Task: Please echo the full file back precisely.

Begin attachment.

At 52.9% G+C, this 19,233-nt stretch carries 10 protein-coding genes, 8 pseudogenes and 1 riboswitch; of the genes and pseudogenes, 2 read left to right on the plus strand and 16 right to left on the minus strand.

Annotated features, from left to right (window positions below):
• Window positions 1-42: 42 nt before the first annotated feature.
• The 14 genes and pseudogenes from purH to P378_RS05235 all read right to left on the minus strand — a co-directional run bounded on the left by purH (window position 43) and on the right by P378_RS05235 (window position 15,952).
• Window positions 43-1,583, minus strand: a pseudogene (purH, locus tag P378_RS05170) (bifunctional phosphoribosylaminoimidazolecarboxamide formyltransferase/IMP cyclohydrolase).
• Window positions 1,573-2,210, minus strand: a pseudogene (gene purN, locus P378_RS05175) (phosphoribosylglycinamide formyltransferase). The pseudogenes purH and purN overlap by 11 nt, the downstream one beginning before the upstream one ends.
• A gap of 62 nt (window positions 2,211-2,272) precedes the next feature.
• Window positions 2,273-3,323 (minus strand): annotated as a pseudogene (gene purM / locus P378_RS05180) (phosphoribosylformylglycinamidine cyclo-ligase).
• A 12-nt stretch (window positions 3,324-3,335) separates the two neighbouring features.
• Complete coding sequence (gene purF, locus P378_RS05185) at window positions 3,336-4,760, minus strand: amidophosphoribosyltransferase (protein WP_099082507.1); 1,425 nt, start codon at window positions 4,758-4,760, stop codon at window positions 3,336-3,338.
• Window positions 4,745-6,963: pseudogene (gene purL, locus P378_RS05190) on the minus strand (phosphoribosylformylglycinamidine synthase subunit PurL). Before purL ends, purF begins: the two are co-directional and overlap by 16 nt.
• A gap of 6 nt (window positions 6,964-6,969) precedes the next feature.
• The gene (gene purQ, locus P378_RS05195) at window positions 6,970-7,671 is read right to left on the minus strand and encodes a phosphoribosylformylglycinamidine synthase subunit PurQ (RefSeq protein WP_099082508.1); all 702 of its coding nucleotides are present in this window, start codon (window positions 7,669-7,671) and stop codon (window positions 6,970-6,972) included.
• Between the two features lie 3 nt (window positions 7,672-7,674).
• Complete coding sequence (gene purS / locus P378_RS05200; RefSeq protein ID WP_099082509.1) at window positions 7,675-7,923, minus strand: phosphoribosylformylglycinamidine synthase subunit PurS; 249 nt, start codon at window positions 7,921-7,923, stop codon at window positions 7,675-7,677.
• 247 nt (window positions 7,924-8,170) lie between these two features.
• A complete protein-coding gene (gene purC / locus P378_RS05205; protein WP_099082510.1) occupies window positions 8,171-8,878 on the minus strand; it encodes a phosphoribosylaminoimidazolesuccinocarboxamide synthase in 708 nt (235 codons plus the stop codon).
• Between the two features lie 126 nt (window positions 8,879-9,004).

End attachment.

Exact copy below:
At 52.9% G+C, this 19,233-nt stretch carries 10 protein-coding genes, 8 pseudogenes and 1 riboswitch; of the genes and pseudogenes, 2 read left to right on the plus strand and 16 right to left on the minus strand.

Annotated features, from left to right (window positions below):
• Window positions 1-42: 42 nt before the first annotated feature.
• The 14 genes and pseudogenes from purH to P378_RS05235 all read right to left on the minus strand — a co-directional run bounded on the left by purH (window position 43) and on the right by P378_RS05235 (window position 15,952).
• Window positions 43-1,583, minus strand: a pseudogene (purH, locus tag P378_RS05170) (bifunctional phosphoribosylaminoimidazolecarboxamide formyltransferase/IMP cyclohydrolase).
• Window positions 1,573-2,210, minus strand: a pseudogene (gene purN, locus P378_RS05175) (phosphoribosylglycinamide formyltransferase). The pseudogenes purH and purN overlap by 11 nt, the downstream one beginning before the upstream one ends.
• A gap of 62 nt (window positions 2,211-2,272) precedes the next feature.
• Window positions 2,273-3,323 (minus strand): annotated as a pseudogene (gene purM / locus P378_RS05180) (phosphoribosylformylglycinamidine cyclo-ligase).
• A 12-nt stretch (window positions 3,324-3,335) separates the two neighbouring features.
• Complete coding sequence (gene purF, locus P378_RS05185) at window positions 3,336-4,760, minus strand: amidophosphoribosyltransferase (protein WP_099082507.1); 1,425 nt, start codon at window positions 4,758-4,760, stop codon at window positions 3,336-3,338.
• Window positions 4,745-6,963: pseudogene (gene purL, locus P378_RS05190) on the minus strand (phosphoribosylformylglycinamidine synthase subunit PurL). Before purL ends, purF begins: the two are co-directional and overlap by 16 nt.
• A gap of 6 nt (window positions 6,964-6,969) precedes the next feature.
• The gene (gene purQ, locus P378_RS05195) at window positions 6,970-7,671 is read right to left on the minus strand and encodes a phosphoribosylformylglycinamidine synthase subunit PurQ (RefSeq protein WP_099082508.1); all 702 of its coding nucleotides are present in this window, start codon (window positions 7,669-7,671) and stop codon (window positions 6,970-6,972) included.
• Between the two features lie 3 nt (window positions 7,672-7,674).
• Complete coding sequence (gene purS / locus P378_RS05200; RefSeq protein ID WP_099082509.1) at window positions 7,675-7,923, minus strand: phosphoribosylformylglycinamidine synthase subunit PurS; 249 nt, start codon at window positions 7,921-7,923, stop codon at window positions 7,675-7,677.
• 247 nt (window positions 7,924-8,170) lie between these two features.
• A complete protein-coding gene (gene purC / locus P378_RS05205; protein WP_099082510.1) occupies window positions 8,171-8,878 on the minus strand; it encodes a phosphoribosylaminoimidazolesuccinocarboxamide synthase in 708 nt (235 codons plus the stop codon).
• Between the two features lie 126 nt (window positions 8,879-9,004).